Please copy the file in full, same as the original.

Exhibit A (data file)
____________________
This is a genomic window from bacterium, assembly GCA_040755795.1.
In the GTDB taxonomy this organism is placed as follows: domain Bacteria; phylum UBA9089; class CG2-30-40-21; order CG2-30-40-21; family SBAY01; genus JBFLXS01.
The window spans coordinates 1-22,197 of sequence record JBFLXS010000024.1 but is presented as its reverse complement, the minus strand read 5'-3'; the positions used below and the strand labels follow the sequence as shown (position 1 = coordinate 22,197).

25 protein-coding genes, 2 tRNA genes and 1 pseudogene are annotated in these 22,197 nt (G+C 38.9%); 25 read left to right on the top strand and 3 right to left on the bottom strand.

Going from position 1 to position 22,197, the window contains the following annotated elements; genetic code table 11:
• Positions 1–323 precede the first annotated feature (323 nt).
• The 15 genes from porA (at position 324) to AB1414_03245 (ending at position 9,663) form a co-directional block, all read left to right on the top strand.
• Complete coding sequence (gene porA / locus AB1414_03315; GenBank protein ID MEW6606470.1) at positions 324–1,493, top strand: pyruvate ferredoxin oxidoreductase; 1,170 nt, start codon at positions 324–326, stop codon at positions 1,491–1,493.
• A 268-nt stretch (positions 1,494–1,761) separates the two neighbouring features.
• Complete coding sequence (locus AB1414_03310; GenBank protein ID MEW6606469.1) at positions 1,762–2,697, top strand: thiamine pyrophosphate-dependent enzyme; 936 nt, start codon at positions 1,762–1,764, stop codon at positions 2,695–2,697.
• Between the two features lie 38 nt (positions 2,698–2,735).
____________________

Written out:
This is a genomic window from bacterium, assembly GCA_040755795.1.
In the GTDB taxonomy this organism is placed as follows: domain Bacteria; phylum UBA9089; class CG2-30-40-21; order CG2-30-40-21; family SBAY01; genus JBFLXS01.
The window spans coordinates 1-22,197 of sequence record JBFLXS010000024.1 but is presented as its reverse complement, the minus strand read 5'-3'; the positions used below and the strand labels follow the sequence as shown (position 1 = coordinate 22,197).

25 protein-coding genes, 2 tRNA genes and 1 pseudogene are annotated in these 22,197 nt (G+C 38.9%); 25 read left to right on the top strand and 3 right to left on the bottom strand.

Going from position 1 to position 22,197, the window contains the following annotated elements; genetic code table 11:
• Positions 1–323 precede the first annotated feature (323 nt).
• The 15 genes from porA (at position 324) to AB1414_03245 (ending at position 9,663) form a co-directional block, all read left to right on the top strand.
• Complete coding sequence (gene porA / locus AB1414_03315; GenBank protein ID MEW6606470.1) at positions 324–1,493, top strand: pyruvate ferredoxin oxidoreductase; 1,170 nt, start codon at positions 324–326, stop codon at positions 1,491–1,493.
• A 268-nt stretch (positions 1,494–1,761) separates the two neighbouring features.
• Complete coding sequence (locus AB1414_03310; GenBank protein ID MEW6606469.1) at positions 1,762–2,697, top strand: thiamine pyrophosphate-dependent enzyme; 936 nt, start codon at positions 1,762–1,764, stop codon at positions 2,695–2,697.
• Between the two features lie 38 nt (positions 2,698–2,735).